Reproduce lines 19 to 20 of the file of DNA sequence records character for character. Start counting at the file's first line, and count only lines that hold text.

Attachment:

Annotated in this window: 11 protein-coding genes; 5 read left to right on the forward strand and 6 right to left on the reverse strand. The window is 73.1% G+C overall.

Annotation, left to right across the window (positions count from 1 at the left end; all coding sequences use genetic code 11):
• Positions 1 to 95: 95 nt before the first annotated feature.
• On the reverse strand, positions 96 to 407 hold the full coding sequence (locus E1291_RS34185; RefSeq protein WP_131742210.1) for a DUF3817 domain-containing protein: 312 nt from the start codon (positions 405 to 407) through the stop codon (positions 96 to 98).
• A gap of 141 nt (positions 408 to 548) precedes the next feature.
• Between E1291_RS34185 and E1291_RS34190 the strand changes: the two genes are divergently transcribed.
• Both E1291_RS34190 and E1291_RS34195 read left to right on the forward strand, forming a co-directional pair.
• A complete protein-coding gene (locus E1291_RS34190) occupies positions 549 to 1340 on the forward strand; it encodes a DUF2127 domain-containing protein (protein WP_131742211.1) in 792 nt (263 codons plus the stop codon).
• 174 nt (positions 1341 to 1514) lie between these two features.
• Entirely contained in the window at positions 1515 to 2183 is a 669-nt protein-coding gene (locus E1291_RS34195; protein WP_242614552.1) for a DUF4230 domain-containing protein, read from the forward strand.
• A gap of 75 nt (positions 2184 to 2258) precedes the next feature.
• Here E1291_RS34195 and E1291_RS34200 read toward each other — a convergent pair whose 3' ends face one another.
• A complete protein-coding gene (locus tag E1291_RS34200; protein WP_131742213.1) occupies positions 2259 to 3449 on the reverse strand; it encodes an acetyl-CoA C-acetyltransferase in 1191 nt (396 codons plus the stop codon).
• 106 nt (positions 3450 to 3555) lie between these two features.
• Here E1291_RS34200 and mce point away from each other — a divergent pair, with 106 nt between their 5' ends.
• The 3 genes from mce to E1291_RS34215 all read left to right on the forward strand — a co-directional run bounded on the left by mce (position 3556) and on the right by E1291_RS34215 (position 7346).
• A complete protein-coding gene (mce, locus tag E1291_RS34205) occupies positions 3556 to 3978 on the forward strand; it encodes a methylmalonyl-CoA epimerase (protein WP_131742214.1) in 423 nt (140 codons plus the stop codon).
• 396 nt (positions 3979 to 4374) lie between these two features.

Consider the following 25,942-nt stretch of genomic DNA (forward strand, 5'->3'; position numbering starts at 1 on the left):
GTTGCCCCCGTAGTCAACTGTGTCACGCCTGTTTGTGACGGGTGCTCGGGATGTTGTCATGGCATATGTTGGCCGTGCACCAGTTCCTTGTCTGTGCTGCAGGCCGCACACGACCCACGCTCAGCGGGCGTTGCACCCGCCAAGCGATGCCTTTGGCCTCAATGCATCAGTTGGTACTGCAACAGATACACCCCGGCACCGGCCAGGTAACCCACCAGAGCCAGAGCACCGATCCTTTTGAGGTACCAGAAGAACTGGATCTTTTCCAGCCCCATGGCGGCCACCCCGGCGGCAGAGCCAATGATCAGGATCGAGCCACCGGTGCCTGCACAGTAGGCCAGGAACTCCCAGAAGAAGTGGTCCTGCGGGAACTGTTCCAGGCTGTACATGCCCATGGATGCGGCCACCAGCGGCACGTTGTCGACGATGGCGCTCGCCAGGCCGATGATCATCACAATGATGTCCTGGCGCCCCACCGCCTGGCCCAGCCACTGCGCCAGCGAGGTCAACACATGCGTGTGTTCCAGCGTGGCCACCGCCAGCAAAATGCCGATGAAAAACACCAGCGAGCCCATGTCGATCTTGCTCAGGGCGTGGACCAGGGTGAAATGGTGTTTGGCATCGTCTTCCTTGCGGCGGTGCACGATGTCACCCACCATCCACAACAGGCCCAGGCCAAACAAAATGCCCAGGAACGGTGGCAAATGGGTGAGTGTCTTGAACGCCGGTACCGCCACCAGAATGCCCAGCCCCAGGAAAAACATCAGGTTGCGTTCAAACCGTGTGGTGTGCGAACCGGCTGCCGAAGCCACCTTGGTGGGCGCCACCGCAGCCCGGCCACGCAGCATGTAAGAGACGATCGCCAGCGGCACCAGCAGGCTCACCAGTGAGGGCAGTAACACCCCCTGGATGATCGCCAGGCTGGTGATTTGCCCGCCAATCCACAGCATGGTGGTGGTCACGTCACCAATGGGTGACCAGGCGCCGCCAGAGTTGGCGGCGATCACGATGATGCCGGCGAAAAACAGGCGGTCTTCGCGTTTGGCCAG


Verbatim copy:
Consider the following 25,942-nt stretch of genomic DNA (forward strand, 5'->3'; position numbering starts at 1 on the left):
GTTGCCCCCGTAGTCAACTGTGTCACGCCTGTTTGTGACGGGTGCTCGGGATGTTGTCATGGCATATGTTGGCCGTGCACCAGTTCCTTGTCTGTGCTGCAGGCCGCACACGACCCACGCTCAGCGGGCGTTGCACCCGCCAAGCGATGCCTTTGGCCTCAATGCATCAGTTGGTACTGCAACAGATACACCCCGGCACCGGCCAGGTAACCCACCAGAGCCAGAGCACCGATCCTTTTGAGGTACCAGAAGAACTGGATCTTTTCCAGCCCCATGGCGGCCACCCCGGCGGCAGAGCCAATGATCAGGATCGAGCCACCGGTGCCTGCACAGTAGGCCAGGAACTCCCAGAAGAAGTGGTCCTGCGGGAACTGTTCCAGGCTGTACATGCCCATGGATGCGGCCACCAGCGGCACGTTGTCGACGATGGCGCTCGCCAGGCCGATGATCATCACAATGATGTCCTGGCGCCCCACCGCCTGGCCCAGCCACTGCGCCAGCGAGGTCAACACATGCGTGTGTTCCAGCGTGGCCACCGCCAGCAAAATGCCGATGAAAAACACCAGCGAGCCCATGTCGATCTTGCTCAGGGCGTGGACCAGGGTGAAATGGTGTTTGGCATCGTCTTCCTTGCGGCGGTGCACGATGTCACCCACCATCCACAACAGGCCCAGGCCAAACAAAATGCCCAGGAACGGTGGCAAATGGGTGAGTGTCTTGAACGCCGGTACCGCCACCAGAATGCCCAGCCCCAGGAAAAACATCAGGTTGCGTTCAAACCGTGTGGTGTGCGAACCGGCTGCCGAAGCCACCTTGGTGGGCGCCACCGCAGCCCGGCCACGCAGCATGTAAGAGACGATCGCCAGCGGCACCAGCAGGCTCACCAGTGAGGGCAGTAACACCCCCTGGATGATCGCCAGGCTGGTGATTTGCCCGCCAATCCACAGCATGGTGGTGGTCACGTCACCAATGGGTGACCAGGCGCCGCCAGAGTTGGCGGCGATCACGATGATGCCGGCGAAAAACAGGCGGTCTTCGCGTTTGGCCAG